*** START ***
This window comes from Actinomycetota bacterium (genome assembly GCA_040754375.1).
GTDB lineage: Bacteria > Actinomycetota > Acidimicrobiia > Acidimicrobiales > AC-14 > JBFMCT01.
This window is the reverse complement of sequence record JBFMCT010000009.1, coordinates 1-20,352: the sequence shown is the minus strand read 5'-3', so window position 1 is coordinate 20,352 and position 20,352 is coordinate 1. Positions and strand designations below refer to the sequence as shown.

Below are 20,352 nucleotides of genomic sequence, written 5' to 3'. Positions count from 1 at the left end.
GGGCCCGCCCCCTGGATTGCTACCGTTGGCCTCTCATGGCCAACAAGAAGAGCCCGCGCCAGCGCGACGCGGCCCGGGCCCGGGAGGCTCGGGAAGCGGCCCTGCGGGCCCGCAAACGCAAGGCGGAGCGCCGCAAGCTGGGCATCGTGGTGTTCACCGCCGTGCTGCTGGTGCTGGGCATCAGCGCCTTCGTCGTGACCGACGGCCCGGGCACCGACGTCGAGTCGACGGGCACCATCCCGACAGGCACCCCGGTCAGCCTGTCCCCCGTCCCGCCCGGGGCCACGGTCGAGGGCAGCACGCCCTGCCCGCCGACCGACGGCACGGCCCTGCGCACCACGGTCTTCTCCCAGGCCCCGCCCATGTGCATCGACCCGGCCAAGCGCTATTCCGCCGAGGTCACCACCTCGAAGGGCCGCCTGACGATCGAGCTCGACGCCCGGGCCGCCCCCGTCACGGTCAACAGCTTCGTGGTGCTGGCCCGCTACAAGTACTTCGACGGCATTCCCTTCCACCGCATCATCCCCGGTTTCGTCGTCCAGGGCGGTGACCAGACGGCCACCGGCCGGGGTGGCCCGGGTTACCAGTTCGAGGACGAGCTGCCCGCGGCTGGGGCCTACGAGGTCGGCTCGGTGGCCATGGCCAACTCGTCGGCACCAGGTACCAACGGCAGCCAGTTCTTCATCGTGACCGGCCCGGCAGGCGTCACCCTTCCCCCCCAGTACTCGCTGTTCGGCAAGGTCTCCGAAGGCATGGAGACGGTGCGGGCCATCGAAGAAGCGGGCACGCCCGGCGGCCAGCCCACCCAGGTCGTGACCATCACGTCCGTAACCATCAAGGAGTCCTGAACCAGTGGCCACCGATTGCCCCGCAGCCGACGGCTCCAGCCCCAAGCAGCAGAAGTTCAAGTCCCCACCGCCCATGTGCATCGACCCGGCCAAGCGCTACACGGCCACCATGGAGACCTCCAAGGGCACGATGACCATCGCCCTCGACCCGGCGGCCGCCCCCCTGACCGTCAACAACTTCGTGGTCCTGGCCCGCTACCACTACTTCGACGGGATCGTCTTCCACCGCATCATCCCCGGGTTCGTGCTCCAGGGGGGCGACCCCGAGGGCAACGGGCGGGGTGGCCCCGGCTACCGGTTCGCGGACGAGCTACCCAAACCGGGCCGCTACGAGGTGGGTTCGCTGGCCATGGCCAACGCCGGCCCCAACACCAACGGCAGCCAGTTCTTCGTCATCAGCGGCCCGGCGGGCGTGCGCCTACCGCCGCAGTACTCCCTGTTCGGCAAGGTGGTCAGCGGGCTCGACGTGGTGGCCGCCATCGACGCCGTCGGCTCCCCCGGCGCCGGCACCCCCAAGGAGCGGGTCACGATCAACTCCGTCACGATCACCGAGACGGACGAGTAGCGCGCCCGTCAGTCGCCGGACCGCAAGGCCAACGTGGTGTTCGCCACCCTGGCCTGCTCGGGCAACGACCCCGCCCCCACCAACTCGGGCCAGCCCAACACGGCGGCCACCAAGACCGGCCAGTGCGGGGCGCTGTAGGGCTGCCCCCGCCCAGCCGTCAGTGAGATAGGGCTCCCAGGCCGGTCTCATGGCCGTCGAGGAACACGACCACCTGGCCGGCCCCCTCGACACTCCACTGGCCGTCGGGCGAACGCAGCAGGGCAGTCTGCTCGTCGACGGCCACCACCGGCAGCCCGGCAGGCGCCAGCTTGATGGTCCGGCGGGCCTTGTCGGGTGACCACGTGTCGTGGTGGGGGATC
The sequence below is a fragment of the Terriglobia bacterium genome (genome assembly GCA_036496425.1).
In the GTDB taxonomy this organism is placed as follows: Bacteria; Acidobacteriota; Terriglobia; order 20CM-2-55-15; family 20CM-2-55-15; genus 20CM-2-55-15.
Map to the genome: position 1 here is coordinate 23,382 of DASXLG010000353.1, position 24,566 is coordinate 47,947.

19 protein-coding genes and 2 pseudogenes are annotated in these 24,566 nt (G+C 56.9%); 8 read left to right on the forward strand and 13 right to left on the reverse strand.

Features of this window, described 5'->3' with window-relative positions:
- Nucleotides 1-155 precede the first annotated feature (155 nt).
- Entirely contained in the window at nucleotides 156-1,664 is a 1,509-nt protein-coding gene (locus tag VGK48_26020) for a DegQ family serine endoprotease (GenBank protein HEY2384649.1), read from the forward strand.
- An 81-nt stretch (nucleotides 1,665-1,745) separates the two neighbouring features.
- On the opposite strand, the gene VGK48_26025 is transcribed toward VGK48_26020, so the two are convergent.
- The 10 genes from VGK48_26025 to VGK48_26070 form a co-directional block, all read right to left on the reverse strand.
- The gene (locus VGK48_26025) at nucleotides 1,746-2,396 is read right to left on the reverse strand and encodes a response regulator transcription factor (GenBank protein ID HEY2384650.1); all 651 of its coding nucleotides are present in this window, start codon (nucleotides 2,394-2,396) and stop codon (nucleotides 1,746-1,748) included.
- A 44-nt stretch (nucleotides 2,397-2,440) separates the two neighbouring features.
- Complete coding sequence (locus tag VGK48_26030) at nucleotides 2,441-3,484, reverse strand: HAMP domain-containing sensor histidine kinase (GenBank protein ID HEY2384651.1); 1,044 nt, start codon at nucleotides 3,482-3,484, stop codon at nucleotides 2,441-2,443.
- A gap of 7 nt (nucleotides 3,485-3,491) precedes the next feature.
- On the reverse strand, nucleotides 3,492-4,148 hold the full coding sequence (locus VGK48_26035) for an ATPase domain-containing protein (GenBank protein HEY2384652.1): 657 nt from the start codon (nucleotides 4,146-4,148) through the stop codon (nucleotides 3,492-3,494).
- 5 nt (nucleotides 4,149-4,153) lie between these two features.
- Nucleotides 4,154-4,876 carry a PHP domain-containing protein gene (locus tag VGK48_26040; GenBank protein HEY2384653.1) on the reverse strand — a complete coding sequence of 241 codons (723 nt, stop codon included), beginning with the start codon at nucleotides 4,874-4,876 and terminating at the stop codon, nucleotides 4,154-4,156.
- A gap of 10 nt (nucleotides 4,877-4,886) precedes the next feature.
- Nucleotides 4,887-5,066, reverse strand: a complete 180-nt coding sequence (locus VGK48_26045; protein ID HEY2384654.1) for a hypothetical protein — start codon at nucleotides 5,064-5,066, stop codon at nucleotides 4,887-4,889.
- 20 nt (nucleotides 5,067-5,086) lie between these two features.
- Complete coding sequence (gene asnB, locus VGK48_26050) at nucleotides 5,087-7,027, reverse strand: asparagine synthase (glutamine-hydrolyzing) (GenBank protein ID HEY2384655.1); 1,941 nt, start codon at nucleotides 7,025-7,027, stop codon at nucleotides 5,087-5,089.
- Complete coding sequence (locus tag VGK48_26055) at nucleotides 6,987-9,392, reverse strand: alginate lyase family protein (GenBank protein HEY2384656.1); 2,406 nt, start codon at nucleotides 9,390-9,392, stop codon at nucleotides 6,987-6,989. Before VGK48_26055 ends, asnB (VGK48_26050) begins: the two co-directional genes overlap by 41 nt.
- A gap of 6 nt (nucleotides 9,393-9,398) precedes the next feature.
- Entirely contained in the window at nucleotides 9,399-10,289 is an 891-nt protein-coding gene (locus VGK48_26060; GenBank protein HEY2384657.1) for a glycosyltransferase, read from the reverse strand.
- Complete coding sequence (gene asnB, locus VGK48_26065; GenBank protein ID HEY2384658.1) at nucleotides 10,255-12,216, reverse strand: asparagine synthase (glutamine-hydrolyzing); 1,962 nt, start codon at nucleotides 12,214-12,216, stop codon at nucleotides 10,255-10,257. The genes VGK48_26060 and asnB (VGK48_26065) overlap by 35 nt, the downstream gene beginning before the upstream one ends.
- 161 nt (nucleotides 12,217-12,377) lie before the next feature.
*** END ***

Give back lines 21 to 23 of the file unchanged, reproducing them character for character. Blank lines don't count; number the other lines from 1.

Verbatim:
- 5 nt (nucleotides 4,149-4,153) lie between these two features.
- Nucleotides 4,154-4,876 carry a PHP domain-containing protein gene (locus tag VGK48_26040; GenBank protein HEY2384653.1) on the reverse strand — a complete coding sequence of 241 codons (723 nt, stop codon included), beginning with the start codon at nucleotides 4,874-4,876 and terminating at the stop codon, nucleotides 4,154-4,156.
- A gap of 10 nt (nucleotides 4,877-4,886) precedes the next feature.